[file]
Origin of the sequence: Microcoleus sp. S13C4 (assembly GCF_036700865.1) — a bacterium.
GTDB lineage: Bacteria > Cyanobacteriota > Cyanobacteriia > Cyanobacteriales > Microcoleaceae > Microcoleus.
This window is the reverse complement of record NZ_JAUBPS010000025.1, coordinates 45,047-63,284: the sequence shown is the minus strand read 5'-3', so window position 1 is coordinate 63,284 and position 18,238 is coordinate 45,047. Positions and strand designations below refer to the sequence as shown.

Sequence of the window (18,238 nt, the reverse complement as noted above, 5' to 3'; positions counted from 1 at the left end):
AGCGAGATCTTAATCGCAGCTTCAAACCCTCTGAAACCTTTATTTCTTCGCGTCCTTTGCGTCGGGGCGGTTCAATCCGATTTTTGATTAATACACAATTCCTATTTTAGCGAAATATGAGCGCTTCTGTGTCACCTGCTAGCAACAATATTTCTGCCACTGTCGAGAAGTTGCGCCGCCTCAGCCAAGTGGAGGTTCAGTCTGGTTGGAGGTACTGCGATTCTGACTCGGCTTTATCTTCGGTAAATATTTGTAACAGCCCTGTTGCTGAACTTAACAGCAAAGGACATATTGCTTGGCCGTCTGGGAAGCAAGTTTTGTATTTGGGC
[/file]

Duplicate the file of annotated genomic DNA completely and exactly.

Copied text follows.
Origin of the sequence: Microcoleus sp. S13C4 (assembly GCF_036700865.1) — a bacterium.
GTDB lineage: Bacteria > Cyanobacteriota > Cyanobacteriia > Cyanobacteriales > Microcoleaceae > Microcoleus.
This window is the reverse complement of record NZ_JAUBPS010000025.1, coordinates 45,047-63,284: the sequence shown is the minus strand read 5'-3', so window position 1 is coordinate 63,284 and position 18,238 is coordinate 45,047. Positions and strand designations below refer to the sequence as shown.

Sequence of the window (18,238 nt, the reverse complement as noted above, 5' to 3'; positions counted from 1 at the left end):
AGCGAGATCTTAATCGCAGCTTCAAACCCTCTGAAACCTTTATTTCTTCGCGTCCTTTGCGTCGGGGCGGTTCAATCCGATTTTTGATTAATACACAATTCCTATTTTAGCGAAATATGAGCGCTTCTGTGTCACCTGCTAGCAACAATATTTCTGCCACTGTCGAGAAGTTGCGCCGCCTCAGCCAAGTGGAGGTTCAGTCTGGTTGGAGGTACTGCGATTCTGACTCGGCTTTATCTTCGGTAAATATTTGTAACAGCCCTGTTGCTGAACTTAACAGCAAAGGACATATTGCTTGGCCGTCTGGGAAGCAAGTTTTGTATTTGGGC